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COLLECTIBLES : To a Lover of Catalina, Pottery Is Siren Song

March 25, 1993|KATHIE BOZANICH | Kathie Bozanich is a member of The Times Orange County Edition staff.

Walter S. Sanford of Long Beach is enamored of that island 26 miles off Southern California.

"It's such a romantic place," Sanford says of Santa Catalina.

Although the real estate broker collects most every type of memorabilia having to do with the island, he has set out to accomplish a very specific goal: to put together the definitive collection of Catalina pottery.

"This is something that needs to be preserved," Sanford says. "I only buy things in perfect condition, with no chips or dents."

The Catalina pottery factory was founded in 1927 by chewing-gum magnate William Wrigley Jr., who owned the Santa Catalina Island Co. at the time. Sanford says Wrigley established the factory--which manufactured building materials, bricks, tiles, art and pottery--to employ island dwellers.

In the beginning, the wares were made of all "local materials," Sanford says. "Even the colors used came from plants on the island."

By 1930, the pottery pieces were being decorated and glazed. The wares manufactured from 1927 to 1932 were made of brown clay from the island. But because the brown clay proved to be weak and the wares broke easily, the factory switched to white clay imported from the mainland.

A competitor, the Gladding McBean Co., bought the Catalina molds and designs in 1937. The factory on the island was closed, but the company produced a Catalina line at its Glendale plant until 1947.

Sanford says he became interested in Catalina pottery about 10 years ago while staying on the island.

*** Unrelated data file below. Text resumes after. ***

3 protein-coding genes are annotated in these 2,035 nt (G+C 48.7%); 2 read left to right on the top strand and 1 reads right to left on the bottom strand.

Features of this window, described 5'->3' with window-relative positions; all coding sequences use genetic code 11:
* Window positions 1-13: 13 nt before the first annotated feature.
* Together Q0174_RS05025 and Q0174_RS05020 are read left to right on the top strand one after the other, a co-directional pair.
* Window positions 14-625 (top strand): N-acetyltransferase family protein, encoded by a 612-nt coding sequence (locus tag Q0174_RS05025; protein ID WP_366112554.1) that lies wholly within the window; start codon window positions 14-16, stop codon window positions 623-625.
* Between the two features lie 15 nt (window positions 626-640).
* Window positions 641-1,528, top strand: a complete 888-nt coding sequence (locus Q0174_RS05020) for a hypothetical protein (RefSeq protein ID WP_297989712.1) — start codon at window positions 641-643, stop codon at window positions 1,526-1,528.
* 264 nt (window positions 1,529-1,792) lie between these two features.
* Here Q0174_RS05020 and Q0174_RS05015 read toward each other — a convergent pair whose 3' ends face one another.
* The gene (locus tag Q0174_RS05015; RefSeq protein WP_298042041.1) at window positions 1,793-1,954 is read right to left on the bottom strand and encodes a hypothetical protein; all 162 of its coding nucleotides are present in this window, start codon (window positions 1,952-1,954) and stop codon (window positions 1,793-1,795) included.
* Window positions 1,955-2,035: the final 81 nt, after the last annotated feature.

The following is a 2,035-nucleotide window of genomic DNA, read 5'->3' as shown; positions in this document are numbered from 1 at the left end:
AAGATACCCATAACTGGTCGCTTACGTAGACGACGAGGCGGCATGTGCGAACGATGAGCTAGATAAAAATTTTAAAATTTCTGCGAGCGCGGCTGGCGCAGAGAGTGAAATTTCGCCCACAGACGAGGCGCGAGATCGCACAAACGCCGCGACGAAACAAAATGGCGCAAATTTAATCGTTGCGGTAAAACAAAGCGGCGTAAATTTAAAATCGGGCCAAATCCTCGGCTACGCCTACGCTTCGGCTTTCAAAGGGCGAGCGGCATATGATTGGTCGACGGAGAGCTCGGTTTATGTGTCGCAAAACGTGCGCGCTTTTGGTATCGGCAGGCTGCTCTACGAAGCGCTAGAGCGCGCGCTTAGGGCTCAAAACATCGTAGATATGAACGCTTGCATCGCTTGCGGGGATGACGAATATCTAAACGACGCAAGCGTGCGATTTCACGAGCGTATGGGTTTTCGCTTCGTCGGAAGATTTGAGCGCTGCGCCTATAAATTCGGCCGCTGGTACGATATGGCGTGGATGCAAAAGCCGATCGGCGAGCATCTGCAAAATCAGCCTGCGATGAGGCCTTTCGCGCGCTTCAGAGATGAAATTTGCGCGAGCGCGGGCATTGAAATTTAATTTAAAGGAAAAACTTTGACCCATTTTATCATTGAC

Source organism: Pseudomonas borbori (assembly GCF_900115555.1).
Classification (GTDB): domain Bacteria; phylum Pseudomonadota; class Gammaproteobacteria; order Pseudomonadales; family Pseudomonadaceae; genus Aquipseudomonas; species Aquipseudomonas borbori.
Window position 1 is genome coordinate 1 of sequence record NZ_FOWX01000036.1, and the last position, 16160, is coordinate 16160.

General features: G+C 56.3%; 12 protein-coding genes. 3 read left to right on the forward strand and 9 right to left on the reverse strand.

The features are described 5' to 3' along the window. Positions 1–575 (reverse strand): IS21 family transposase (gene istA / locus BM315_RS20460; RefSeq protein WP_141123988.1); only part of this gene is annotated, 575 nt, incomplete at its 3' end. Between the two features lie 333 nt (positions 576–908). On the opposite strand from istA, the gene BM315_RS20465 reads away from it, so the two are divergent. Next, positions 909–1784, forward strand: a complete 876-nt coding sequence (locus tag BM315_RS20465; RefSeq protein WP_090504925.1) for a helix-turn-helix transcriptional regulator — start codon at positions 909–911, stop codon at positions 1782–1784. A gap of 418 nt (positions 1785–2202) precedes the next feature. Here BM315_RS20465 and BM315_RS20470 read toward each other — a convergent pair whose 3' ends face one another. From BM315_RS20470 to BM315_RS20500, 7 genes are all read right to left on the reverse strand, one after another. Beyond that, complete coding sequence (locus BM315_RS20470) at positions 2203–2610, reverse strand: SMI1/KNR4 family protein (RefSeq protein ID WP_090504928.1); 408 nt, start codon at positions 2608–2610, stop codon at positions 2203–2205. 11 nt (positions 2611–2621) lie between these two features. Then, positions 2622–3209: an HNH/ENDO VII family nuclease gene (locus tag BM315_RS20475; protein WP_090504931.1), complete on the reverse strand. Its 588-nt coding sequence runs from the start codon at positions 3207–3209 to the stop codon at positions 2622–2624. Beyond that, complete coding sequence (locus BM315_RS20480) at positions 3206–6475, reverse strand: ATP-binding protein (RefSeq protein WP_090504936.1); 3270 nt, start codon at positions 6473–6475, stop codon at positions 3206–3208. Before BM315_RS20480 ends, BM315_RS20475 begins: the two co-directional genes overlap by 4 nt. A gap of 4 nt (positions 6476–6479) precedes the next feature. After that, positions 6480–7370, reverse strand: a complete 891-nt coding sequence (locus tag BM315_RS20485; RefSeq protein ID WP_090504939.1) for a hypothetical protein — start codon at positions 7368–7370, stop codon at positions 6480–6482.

"I noticed some of the tiles there and began asking about it," he says, adding that his interest just skyrocketed from there.

"I have what you would call an obsessive personality," Sanford says, by way of explaining how he has collected about 5,000 to 7,000 pieces. The Catalina Museum in Avalon only has about 50 to 60 pieces on display, he says.

"I know of two or three other people doing this, but what I've gathered is about five to six times larger than what they have put together," Sanford says.

He says it is hard to know exactly how many pieces are out there, because manufacturing estimates from the factory included construction materials such as bricks and roof tiles, not just pottery pieces.

Also, Sanford says, many of the earlier pieces have been lost.

"You've got to remember that this was Depression-era pottery. People considered it junk," he says. "It was either thrown away, or (because) the clay used was so soft, it broke and chipped."

He says he buys pieces "almost daily" from people who contact him through his nationally placed ads requesting Catalina pottery pieces to buy.

Sanford says he has paid as little as $3 and as much as $3,000 for a pottery piece.

"That's based on condition, rarity and whether it fits into my collection," he says.

Interest in the pottery is growing, he says, adding that in a few years he could imagine the rare pieces selling for $5,000.

"There's a lot of people who consider (Santa Catalina) the most wonderful place on Earth, and many well-heeled people who own property over there are becoming interested in this pottery," he says. "It becomes an obsession."

Sanford is compiling a book on Catalina Island pottery, which he expects to finish in about a year.

He eventually wants to put his collection on display on the island. "We may even open a retail store where we can sell some of these pieces," he says.

Sanford says he is also looking for "any paper products, catalogues, brochures, menus (and) souvenirs" from the 1950s or before from Catalina Island.

People with Catalina memorabilia can contact Walter S. Sanford at (310) 434-7253.

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